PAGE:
Matthew Griffin, described as “The Adviser behind the Advisers” and a “Young Kurzweil,” is the founder and CEO of the World Futures Forum and the 311 Institute, a global Futures and Deep Futures consultancy working between the dates of 2020 to 2070, and is an award winning futurist, and author of “Codex of the Future” series. Regularly featured in the global media, including AP, BBC, Bloomberg, CNBC, Discovery, RT, Viacom, and WIRED, Matthew’s ability to identify, track, and explain the impacts of hundreds of revolutionary emerging technologies on global culture, industry and society, is unparalleled. Recognised for the past six years as one of the world’s foremost futurists, innovation and strategy experts Matthew is an international speaker who helps governments, investors, multi-nationals and regulators around the world envision, build and lead an inclusive, sustainable future. A rare talent Matthew’s recent work includes mentoring Lunar XPrize teams, re-envisioning global education and training with the G20, and helping the world’s largest organisations envision and ideate the future of their products and services, industries, and countries. Matthew's clients include three Prime Ministers and several governments, including the G7, Accenture, Aon, Bain & Co, BCG, Credit Suisse, Dell EMC, Dentons, Deloitte, E&Y, GEMS, Huawei, JPMorgan Chase, KPMG, Lego, McKinsey, PWC, Qualcomm, SAP, Samsung, Sopra Steria, T-Mobile, and many more.
WHY THIS MATTERS IN BRIEF
In this keynote Matthew Griffin shares how technology is already and will continue to change the future of the shipping industry and global trade.
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Firstly, thank you to Phanthiam, Claudia, WISTA and the Hamburg Port Authority teams for asking me to be this years keynote at their annual global summit which this year was held in Hamburg in Germany. Originally scheduled to take place last year it was nice to finally get out of the virtual studio and see people in person – it’s now been about a year since I last walked around an actual real stage. However, despite being out of the studio the German COVID-19 regulations meant that the event had to be held outside so it ended up being held at the memorable ATP Tennis Centre in Hamburg under the large domed roof in temperatures that didn’t make it to double digits all day.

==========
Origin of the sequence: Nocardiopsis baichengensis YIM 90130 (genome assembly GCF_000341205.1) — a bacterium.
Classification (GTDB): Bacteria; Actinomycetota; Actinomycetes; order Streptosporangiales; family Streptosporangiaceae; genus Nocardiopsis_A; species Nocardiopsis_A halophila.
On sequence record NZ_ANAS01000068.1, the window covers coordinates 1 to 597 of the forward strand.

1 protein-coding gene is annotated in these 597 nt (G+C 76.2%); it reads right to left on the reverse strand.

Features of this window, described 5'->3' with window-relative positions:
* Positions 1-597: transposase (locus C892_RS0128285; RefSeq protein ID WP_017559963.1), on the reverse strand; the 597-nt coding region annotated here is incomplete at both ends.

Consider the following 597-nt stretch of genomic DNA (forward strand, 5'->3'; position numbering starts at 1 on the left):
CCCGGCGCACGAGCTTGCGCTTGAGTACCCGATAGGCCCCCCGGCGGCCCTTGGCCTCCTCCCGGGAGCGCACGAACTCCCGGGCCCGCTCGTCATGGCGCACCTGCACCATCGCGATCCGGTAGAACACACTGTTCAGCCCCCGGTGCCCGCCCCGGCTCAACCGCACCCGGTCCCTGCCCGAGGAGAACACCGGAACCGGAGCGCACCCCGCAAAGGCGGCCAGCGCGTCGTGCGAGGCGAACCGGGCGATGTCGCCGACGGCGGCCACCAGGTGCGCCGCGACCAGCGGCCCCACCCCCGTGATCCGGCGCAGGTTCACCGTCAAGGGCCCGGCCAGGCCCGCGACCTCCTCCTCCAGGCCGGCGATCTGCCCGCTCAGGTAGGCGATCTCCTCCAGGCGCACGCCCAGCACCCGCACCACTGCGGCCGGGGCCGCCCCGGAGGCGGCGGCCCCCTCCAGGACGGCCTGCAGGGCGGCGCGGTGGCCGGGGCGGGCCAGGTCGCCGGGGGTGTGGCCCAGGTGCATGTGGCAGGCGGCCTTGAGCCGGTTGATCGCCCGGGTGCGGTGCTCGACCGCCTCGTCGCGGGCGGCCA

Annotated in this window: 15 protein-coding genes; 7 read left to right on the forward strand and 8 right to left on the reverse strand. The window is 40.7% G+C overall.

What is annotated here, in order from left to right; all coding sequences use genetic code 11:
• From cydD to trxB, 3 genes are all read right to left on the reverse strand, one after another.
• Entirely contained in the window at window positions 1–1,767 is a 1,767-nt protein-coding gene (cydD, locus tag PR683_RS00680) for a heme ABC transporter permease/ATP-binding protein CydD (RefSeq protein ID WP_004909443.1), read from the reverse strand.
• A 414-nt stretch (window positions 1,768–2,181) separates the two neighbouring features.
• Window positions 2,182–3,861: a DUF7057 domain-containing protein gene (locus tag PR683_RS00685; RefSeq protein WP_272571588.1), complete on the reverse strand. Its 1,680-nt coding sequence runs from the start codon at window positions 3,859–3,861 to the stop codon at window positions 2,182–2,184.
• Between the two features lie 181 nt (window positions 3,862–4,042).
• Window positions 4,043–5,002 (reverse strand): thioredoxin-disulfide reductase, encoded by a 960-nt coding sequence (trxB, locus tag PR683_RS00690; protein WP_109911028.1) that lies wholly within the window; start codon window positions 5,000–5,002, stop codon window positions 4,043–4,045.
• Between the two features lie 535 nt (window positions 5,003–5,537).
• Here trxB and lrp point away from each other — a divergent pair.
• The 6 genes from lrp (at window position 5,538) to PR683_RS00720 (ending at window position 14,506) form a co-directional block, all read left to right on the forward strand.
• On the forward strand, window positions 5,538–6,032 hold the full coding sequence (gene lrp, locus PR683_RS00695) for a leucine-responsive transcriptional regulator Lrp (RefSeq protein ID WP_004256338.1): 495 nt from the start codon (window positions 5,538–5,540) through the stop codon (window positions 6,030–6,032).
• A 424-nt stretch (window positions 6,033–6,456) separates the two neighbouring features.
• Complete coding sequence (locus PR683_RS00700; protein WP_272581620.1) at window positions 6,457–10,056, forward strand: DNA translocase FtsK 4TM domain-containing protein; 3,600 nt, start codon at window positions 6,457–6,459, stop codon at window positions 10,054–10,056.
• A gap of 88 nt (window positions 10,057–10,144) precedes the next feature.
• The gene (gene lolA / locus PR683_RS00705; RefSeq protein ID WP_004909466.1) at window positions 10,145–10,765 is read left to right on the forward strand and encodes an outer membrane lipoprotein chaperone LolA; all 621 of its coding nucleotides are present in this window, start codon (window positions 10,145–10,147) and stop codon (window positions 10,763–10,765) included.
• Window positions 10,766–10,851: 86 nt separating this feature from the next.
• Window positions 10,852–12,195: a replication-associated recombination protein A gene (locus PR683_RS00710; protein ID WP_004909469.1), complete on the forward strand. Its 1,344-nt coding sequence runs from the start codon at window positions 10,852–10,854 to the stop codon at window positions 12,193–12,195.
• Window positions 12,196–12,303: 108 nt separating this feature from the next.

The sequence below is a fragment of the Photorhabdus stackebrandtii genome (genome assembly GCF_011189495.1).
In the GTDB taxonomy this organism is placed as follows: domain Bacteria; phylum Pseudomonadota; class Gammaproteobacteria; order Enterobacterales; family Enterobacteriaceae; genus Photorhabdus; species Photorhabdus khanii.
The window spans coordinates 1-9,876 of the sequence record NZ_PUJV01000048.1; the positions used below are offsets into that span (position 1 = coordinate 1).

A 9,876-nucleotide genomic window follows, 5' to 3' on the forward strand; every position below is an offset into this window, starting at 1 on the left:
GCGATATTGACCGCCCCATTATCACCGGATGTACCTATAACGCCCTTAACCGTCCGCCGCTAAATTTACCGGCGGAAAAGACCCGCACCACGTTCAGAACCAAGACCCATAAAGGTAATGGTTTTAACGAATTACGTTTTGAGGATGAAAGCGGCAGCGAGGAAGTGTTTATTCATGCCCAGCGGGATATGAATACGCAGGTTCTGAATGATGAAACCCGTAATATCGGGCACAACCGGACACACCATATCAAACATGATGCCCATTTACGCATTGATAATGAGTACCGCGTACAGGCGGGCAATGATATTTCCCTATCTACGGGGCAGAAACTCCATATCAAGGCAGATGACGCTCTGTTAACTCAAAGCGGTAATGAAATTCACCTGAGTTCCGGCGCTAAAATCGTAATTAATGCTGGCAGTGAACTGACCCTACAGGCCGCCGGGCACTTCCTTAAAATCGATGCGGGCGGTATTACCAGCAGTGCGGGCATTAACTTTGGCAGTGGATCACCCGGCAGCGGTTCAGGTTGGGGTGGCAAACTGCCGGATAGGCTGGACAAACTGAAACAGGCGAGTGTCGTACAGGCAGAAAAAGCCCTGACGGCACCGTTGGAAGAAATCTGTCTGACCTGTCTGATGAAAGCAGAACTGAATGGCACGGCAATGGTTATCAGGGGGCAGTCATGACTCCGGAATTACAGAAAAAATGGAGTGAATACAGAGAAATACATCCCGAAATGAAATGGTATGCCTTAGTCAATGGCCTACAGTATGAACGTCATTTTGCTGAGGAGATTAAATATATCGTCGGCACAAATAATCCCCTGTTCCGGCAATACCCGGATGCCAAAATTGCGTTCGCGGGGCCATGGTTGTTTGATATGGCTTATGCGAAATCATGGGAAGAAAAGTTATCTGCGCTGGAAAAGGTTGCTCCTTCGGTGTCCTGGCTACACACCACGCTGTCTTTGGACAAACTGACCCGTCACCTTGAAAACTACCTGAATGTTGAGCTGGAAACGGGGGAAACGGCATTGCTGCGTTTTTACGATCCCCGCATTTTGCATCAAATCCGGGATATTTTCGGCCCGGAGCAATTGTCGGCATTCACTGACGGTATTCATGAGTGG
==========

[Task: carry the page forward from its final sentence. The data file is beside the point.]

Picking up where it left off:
During the event I discuss the Future of Trade and Shipping which, when we originally started planning the event almost two years ago weren’t as much of a headline topic as they are today as we see, post COVID, all the world’s supply chains snarling up with record levels of cargo backlogs at all the worlds ports – from California to Shanghai.
Rewind and Replay
At Hamburg itself the average number of containers on a cargo ship pre pandemic was 4,000 but now as global supply chains try to get back to normal that value has risen to a staggering 7,000, with the terminals themselves struggling to clear empty containers fast enough in order to keep the movement of goods flowing.
As you can see from the video no industry is immune from disruption and as the global shipping industry and the IMO aim to hit Net Zero by 2050 the race is on to build and buy new ammonia, hydrogen, and LNG powered ships which, on average last for 27 years, that will help the industry meet that goal, by 2030. The result of which means that hundreds of billions of dollars have to be spent in an unprecedented amount of time.
Bonus content: The Future of Supply Chains and Trade keynote
But, all that is just the tip of the green iceberg, and from new ship designs to ship breakers I discussed it all. I hope you enjoy the show!